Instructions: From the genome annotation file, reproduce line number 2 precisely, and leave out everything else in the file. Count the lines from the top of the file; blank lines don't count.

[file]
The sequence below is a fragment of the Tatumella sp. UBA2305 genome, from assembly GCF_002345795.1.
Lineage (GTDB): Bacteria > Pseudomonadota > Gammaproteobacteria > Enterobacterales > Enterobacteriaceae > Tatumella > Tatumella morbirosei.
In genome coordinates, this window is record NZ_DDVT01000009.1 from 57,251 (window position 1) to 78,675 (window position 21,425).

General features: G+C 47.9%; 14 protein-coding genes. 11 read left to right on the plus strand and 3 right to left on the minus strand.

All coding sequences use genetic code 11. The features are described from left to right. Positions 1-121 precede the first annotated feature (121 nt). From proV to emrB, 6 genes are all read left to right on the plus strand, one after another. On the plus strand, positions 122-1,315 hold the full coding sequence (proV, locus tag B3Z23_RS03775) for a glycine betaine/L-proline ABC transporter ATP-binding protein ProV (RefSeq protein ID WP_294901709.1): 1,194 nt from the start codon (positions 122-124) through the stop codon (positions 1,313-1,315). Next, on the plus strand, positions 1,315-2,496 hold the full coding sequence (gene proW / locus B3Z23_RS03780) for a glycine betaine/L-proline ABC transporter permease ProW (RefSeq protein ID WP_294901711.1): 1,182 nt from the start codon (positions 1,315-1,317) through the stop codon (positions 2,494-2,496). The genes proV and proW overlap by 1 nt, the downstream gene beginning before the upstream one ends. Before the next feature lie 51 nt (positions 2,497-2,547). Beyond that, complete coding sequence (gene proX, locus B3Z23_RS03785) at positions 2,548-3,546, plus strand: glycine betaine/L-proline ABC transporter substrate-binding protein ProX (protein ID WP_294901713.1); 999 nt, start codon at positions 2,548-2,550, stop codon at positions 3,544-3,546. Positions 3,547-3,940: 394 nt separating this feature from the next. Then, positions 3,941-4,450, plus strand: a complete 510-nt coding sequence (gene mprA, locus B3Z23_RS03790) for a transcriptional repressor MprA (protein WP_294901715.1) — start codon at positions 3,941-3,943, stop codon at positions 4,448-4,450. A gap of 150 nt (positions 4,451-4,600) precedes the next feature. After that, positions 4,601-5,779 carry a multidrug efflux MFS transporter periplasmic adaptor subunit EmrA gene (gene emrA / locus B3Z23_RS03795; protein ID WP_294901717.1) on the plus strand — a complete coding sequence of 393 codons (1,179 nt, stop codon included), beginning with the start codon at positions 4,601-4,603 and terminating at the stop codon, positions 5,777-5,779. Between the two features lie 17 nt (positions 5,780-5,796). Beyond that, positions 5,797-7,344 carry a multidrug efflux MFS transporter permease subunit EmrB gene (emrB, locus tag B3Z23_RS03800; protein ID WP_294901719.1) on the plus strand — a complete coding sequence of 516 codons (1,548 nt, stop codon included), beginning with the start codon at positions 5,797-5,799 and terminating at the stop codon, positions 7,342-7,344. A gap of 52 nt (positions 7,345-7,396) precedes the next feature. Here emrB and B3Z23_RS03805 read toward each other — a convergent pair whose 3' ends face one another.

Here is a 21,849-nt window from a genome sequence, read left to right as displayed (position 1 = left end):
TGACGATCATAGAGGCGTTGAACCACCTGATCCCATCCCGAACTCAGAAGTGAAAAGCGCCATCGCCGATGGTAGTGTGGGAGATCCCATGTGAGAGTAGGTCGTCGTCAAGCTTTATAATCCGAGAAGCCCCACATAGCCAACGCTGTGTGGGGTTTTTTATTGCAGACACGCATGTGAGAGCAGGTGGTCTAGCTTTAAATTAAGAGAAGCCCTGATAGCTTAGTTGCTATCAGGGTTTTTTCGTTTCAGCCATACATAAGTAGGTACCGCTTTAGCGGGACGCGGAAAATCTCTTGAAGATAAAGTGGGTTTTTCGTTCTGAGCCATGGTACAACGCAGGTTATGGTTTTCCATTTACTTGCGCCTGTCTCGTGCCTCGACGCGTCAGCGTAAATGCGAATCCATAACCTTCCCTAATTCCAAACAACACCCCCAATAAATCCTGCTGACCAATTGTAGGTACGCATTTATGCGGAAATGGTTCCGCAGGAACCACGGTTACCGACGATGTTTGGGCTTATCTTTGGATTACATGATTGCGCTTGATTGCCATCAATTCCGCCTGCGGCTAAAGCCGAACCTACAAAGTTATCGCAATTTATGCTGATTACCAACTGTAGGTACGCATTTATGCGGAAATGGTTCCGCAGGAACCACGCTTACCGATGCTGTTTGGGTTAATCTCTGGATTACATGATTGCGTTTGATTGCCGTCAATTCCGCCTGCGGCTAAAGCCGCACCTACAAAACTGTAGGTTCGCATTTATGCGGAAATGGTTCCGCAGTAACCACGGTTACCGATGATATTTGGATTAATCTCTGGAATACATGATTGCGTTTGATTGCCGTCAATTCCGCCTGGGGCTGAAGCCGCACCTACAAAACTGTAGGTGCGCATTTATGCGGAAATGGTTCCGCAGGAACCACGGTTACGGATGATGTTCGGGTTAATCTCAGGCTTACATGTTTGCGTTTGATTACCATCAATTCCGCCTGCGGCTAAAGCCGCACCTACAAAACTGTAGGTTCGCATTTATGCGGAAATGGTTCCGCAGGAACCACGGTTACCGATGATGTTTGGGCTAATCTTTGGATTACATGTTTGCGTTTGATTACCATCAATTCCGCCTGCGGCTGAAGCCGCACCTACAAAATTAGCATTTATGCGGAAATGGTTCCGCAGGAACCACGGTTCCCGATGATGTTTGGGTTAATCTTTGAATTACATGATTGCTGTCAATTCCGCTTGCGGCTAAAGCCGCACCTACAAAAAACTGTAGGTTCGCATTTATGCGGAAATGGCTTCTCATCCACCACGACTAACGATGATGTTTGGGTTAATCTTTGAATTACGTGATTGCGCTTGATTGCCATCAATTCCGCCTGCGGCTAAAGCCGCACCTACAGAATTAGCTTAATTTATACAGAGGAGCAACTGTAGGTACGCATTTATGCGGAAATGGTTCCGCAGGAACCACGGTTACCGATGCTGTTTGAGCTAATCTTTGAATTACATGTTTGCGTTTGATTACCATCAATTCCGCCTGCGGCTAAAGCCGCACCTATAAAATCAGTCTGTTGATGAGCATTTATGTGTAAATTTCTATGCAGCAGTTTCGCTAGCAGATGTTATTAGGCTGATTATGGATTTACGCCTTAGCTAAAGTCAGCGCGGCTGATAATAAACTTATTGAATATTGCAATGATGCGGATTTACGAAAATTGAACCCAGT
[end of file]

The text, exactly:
Lineage (GTDB): Bacteria > Pseudomonadota > Gammaproteobacteria > Enterobacterales > Enterobacteriaceae > Tatumella > Tatumella morbirosei.